Higher incidence of SIDS at weekends ,especially in younger infants

Jennifer Mooney, Peter Joseph Benedict Helms, I. T. Jolliffe

Research output: Contribution to journalArticle

10 Citations (Scopus)

Abstract

Background: An increased incidence of sudden infant death syndrome (SIDS) at weekends has been previously noted, although it has not been found in all studies. Where a weekend effect has been found it is most prominent on Sundays.

Aim: To identify the magnitude of this effect in British data before and after the fall in prevalence associated with the "back to sleep'' campaign.

Methods: Aggregated data from England & Wales, Scotland, and Northern Ireland for the years 1986 98 during which there were 12 762 deaths from SIDS were examined.

Results: Comparing the periods before (1986-90) and after (1993-98) the fall in incidence associated with the "back to sleep'' campaign, the percentage of infants dying at the weekend in the later period (32.24%) was slightly greater than for the earlier period (31.30%), although this difference was not statistically significant. In both periods the observed weekend incidences were significantly higher than the expected weekend percentage of 28.6%. Although the proportion of infants aged less than or equal to4 months and greater than or equal to5 months at death did not change between the two periods, the weekend effect was more marked in the younger infants, particularly in the 1993-98 period. There was no consistent Saturday effect. In 1993-98 deaths appeared to be more evenly distributed throughout the week for infants greater than or equal to5 months.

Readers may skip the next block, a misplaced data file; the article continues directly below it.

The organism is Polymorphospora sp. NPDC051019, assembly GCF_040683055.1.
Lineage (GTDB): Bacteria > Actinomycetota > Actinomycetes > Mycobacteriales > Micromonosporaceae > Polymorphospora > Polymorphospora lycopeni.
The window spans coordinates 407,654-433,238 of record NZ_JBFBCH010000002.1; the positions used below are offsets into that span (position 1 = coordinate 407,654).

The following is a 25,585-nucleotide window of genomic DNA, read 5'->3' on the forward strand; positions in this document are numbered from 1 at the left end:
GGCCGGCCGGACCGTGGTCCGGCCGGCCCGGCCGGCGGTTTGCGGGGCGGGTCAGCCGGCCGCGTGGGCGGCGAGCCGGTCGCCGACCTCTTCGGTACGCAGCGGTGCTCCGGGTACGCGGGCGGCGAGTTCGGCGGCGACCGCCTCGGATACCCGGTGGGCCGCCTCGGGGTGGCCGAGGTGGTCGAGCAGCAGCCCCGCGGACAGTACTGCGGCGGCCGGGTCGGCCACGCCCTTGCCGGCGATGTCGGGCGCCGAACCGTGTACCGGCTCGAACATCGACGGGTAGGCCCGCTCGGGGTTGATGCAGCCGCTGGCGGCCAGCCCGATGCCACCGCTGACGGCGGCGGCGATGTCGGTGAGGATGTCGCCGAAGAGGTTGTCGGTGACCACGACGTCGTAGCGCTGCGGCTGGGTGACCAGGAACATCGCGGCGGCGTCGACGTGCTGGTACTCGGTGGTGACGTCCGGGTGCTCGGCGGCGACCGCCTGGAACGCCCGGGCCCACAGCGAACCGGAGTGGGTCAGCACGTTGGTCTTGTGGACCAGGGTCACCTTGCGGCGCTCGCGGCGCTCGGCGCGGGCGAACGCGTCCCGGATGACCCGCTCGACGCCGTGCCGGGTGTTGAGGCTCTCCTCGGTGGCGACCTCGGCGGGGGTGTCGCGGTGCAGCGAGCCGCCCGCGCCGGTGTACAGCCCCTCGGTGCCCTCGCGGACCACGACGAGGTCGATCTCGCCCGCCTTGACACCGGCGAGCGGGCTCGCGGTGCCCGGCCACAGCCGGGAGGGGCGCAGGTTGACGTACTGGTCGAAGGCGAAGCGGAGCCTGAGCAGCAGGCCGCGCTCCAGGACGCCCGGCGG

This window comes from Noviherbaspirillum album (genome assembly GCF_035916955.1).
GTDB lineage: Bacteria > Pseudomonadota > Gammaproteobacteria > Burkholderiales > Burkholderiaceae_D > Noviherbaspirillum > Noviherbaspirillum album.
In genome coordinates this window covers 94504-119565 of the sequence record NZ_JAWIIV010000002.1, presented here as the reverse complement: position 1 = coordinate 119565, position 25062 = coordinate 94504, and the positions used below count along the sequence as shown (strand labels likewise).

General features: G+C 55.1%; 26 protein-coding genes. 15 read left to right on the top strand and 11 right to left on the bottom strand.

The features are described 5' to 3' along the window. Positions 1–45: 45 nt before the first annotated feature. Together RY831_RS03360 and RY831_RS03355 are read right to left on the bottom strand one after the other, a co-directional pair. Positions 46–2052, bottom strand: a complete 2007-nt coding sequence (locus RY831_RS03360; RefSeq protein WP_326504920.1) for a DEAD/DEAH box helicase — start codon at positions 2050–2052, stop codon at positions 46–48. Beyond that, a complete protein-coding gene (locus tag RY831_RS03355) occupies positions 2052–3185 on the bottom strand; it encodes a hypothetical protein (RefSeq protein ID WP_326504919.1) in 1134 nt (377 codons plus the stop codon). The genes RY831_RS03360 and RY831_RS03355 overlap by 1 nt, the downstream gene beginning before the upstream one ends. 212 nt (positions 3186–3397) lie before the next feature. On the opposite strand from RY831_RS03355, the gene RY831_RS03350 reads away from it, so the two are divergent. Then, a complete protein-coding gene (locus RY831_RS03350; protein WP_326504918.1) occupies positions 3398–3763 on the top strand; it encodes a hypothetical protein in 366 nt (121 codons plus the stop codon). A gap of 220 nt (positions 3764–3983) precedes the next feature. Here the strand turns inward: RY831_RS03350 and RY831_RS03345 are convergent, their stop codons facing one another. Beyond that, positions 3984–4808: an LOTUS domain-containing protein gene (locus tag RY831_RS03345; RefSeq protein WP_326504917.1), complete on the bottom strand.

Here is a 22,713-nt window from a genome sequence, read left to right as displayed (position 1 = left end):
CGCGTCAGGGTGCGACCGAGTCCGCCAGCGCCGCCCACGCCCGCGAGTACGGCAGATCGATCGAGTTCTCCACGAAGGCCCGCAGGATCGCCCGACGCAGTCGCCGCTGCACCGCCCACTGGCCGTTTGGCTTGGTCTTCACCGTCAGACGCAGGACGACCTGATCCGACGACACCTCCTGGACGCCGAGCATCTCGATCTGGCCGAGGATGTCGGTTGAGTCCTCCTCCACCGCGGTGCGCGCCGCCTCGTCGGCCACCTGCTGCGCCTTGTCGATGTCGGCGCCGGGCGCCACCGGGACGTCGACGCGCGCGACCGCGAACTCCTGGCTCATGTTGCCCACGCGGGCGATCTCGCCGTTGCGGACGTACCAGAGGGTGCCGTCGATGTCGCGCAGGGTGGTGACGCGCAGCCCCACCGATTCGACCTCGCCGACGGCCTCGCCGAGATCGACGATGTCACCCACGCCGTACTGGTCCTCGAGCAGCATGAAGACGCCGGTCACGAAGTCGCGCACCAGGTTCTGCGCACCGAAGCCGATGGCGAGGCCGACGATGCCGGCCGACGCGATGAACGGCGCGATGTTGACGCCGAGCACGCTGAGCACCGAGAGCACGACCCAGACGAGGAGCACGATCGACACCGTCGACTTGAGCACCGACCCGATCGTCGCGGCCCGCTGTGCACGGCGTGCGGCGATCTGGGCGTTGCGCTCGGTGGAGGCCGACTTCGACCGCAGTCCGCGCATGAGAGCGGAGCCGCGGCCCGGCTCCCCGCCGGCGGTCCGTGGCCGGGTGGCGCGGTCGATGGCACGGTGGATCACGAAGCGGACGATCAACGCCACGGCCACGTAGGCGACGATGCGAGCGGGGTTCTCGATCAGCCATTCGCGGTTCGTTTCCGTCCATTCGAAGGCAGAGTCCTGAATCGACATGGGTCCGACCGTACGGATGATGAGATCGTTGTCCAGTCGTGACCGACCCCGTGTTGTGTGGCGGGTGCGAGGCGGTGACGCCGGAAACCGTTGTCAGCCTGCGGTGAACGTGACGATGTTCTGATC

Conclusion: The excess of SIDS at weekends still appears to be present despite the overall fall in prevalence associated with the "back to sleep'' campaign. Increased risks at weekends might have implications for support to high risk families.

Original languageEnglish
Pages (from-to)670-672
Number of pages2
JournalArchives of Disease in Childhood
Volume89
Issue number89
DOIs
Publication statusPublished - 2004

Keywords

  • DEATH-SYNDROME
  • EPIDEMIOLOGY
  • SEASONALITY

Cite this